2. • The term ‘Derivative’ stands for a contract whose price is
derived from or is dependent upon an underlying asset.
• The underlying asset could be a financial asset such as
currency, stock and market index, an interest bearing
security or a physical commodity.
• As Derivatives are merely contracts between two or more
parties, anything like weather data or amount of rain can be
used as underlying assets.
What is a “Derivative”?
3. The derivatives market performs a number of economic
functions. They help in :
• Transferring risks
• Discovery of future as well as current prices
• Catalyzing entrepreneurial activity
• Increasing saving and investments in long run.
Need for Derivatives
4. • Hedgers use futures or options markets to reduce or
eliminate the risk associated with price of an asset.
• Speculators use futures and options contracts to get extra
leverage in betting on future movements in the price of an
• Arbitrageurs are in business to take advantage of a
discrepancy between prices in two different markets.
Participants in Derivative markets
5. • Over the Counter (OTC) derivatives are those which are
privately traded between two parties and involves no
exchange or intermediary.
• Non-standard products are traded in the so-called over-the-
counter (OTC) derivatives markets.
• The Over the counter derivative market consists of the
investment banks and include clients like hedge funds,
commercial banks, government sponsored enterprises etc.
What is OTC (Over the counter)??
6. • A derivatives exchange is a market where individuals trade
standardized contracts that have been defined by the
• A derivatives exchange acts as an intermediary to all related
transactions, and takes initial margin from both sides of the
trade to act as a guarantee.
Exchange Traded Derivatives Market
8. • Spot Contract: An agreement to buy or sell an asset today.
• Spot Price: The price at which the asset changes hands on
the spot date.
• Spot date: The normal settlement day for a transaction
• Long position: The party agreeing to buy the underlying
asset in the future assumes a long position.
• Short position: The party agreeing to sell the asset in the
future assumes a short position
• Delivery Price: The price agreed upon at the time the
contract is entered into.
9. • Forward is a non-standardized contract between two
parties to buy or sell an asset at a specified future time at a
price agreed today.
• For Example: If A has to buy a share 6 months from now.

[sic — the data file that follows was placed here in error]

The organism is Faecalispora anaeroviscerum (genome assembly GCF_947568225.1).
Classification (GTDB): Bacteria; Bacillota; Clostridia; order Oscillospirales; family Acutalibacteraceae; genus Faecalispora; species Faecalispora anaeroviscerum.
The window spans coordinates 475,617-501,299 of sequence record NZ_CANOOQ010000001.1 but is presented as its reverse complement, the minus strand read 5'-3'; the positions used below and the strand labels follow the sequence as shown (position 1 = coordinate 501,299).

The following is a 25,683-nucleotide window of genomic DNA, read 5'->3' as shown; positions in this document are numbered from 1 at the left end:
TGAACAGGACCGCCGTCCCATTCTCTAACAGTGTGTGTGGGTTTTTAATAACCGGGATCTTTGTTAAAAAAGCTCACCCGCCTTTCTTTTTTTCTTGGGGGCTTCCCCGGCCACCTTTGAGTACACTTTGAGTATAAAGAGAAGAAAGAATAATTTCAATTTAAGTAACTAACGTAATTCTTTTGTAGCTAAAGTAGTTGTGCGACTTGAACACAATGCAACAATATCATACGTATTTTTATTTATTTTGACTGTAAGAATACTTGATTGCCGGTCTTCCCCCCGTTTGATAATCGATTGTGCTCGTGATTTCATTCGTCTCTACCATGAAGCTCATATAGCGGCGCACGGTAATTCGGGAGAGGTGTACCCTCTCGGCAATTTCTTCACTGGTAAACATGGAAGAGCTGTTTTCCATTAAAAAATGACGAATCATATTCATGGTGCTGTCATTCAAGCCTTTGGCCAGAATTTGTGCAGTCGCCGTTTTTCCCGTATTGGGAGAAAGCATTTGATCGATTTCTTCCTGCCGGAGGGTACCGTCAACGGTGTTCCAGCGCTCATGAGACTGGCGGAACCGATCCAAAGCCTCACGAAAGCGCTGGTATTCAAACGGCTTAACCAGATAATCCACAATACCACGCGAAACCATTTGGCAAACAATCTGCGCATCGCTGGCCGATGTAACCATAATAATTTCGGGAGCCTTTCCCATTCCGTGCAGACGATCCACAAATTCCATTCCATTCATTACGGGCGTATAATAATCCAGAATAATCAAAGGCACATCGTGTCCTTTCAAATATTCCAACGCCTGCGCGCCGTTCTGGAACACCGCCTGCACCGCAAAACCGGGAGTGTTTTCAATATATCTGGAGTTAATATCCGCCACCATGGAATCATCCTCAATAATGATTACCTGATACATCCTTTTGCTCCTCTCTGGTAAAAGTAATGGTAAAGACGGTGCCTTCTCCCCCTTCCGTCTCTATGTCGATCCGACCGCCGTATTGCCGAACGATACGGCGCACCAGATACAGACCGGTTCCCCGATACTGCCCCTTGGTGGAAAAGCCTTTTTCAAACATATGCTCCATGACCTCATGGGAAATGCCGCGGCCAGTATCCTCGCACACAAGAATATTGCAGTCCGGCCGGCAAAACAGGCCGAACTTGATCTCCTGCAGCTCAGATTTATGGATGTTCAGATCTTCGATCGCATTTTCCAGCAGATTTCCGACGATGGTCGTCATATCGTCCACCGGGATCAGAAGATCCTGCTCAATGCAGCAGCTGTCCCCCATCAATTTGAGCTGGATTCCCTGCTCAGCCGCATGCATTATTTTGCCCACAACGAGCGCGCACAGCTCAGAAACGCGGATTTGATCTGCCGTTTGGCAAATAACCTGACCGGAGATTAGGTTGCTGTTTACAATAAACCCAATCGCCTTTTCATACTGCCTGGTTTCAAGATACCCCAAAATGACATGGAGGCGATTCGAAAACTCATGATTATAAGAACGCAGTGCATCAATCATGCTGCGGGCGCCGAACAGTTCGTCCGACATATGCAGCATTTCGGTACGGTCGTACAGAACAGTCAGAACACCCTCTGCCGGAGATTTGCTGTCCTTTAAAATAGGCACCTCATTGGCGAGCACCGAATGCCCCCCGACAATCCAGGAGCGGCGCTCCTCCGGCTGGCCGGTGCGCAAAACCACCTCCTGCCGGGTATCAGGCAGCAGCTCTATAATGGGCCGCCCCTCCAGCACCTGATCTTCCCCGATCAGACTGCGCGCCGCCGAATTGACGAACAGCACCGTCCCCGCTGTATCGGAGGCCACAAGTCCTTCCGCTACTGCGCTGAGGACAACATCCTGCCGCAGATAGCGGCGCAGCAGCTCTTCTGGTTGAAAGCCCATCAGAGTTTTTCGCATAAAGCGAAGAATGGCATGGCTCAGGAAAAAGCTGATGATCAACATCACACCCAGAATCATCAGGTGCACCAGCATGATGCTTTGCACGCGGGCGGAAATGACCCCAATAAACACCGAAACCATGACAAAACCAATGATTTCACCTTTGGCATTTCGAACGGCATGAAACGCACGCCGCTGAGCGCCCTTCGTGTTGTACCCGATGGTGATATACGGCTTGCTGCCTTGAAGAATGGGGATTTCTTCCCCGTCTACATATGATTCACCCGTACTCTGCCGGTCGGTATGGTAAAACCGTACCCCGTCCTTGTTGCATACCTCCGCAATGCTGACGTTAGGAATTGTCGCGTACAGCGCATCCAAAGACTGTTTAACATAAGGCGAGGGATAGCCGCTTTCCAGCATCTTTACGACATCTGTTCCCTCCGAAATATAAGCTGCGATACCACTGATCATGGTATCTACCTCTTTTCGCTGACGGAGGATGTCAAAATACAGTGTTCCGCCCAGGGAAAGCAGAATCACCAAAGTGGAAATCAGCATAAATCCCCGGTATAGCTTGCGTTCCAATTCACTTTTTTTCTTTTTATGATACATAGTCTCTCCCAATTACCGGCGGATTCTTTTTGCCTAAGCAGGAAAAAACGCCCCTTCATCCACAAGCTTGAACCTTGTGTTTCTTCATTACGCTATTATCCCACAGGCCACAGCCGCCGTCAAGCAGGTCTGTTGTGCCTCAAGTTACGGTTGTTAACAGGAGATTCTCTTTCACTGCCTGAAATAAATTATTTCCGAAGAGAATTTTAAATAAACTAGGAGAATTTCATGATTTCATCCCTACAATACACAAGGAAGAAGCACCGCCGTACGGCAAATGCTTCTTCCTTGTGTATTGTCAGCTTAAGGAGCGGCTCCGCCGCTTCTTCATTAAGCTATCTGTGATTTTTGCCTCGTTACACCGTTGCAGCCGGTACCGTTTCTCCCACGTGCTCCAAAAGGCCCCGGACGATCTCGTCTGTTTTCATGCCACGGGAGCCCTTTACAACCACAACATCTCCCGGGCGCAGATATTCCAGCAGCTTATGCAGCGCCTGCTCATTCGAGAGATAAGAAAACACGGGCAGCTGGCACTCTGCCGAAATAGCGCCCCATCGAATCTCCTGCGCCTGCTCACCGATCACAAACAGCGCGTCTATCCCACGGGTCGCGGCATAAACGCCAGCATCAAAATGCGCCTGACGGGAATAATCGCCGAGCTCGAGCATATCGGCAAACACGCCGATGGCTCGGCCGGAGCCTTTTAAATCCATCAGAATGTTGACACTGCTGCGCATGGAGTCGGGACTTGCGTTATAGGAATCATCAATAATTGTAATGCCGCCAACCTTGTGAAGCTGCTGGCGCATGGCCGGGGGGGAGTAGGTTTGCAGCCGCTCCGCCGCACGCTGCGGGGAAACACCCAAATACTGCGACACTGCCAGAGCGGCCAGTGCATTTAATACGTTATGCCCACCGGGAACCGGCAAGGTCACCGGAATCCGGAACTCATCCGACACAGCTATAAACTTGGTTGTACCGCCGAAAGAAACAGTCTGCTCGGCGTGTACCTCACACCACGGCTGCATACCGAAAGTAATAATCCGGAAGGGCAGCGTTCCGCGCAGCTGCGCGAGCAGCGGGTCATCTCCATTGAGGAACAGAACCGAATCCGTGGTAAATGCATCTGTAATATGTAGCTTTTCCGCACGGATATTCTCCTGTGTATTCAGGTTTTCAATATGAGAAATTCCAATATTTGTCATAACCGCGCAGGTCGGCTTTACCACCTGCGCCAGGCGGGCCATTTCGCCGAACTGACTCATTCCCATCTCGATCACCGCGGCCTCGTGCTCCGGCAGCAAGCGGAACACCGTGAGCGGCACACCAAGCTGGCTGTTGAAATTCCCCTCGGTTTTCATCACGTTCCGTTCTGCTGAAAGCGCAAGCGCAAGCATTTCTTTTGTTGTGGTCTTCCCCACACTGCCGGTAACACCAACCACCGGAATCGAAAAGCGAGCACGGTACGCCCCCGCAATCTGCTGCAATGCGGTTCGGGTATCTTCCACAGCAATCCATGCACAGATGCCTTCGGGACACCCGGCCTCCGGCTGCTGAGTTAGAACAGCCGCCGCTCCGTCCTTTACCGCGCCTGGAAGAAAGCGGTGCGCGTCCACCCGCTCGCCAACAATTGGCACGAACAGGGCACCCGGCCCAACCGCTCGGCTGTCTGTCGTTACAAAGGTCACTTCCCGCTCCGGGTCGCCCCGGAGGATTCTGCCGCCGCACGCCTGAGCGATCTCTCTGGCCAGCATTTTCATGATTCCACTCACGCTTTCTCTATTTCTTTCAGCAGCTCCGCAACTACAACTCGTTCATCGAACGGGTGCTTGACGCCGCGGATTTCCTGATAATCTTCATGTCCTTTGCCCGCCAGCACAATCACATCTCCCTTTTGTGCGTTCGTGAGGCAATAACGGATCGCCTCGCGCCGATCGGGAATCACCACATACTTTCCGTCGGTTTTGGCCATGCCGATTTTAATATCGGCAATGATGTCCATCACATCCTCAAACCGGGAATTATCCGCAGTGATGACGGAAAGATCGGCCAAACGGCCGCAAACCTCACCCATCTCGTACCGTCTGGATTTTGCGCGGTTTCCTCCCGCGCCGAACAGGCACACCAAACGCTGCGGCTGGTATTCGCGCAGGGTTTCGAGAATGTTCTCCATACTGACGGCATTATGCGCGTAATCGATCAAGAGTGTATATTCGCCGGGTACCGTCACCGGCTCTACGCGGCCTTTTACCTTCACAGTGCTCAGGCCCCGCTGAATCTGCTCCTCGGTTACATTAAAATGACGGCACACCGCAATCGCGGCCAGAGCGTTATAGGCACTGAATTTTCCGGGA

and B has to sell a share worth Rs.100. So they both agree
to enter in a forward contract of Rs. 104. A is at “Long
Position” and B is at “Short Position” Suppose after 6
months the price of share is Rs.110. so, A overall gained
Rs. 4 but lost Rs. 6 while B made an overall profit of Rs. 6.
10. The derivative in which counterparties exchange certain
benefits of one party's financial instrument for those of the
other party's financial instrument. The benefits in question
depend on the type of financial instruments involved. The
types of Swaps are:
• Interest rate swaps
• Currency swaps
• Commodity swaps
• Equity Swap
• Credit default swaps
11. • Futures contract is a standardized contract between two
parties to exchange a specified asset of standardized
quantity and quality for a price agreed today (the futures
price or the strike price) with delivery occurring at a
specified future date, the delivery date.
• Since such contract is traded through exchange, the
purpose of the futures exchange institution is to act as
intermediary and minimize the risk of default by either party.
Thus the exchange requires both parties to put up an initial
amount of cash, the margin.
12. • Since the futures price will generally change daily, the
difference in the prior agreed-upon price and the daily
futures price is settled daily also.
• The exchange will draw money out of one party's margin
account and put it into the other's so that each party has the
appropriate daily loss or profit.
• Thus on the delivery date, the amount exchanged is not the
specified price on the contract but the spot value.
Concept of Margin
13. • An option is a derivative financial instrument that specifies
a contract between two parties for a future transaction on an
asset at a reference price.
• The buyer of the option gains the right, but not the
obligation, to engage in that transaction, while the seller
incurs the corresponding obligation to fulfill the transaction.
14. • Call Option: Right but not the obligation to buy
• Put Option: Right but not the obligation to sell
• Option Price: The amount per share that an option buyer
pays to the seller
• Expiration Date: The day on which an option is no longer
• Strike Price: The reference price at which the underlying
may be traded
• Long Position: Buyer of an option assumes long position
• Short Position: Seller of an option assumes short position
16. • European option – an option that may only be exercised on
• American option – an option that may be exercised on any
trading day on or before expiry.
• Bermudan option – an option that may be exercised only on
specified dates on or before expiration.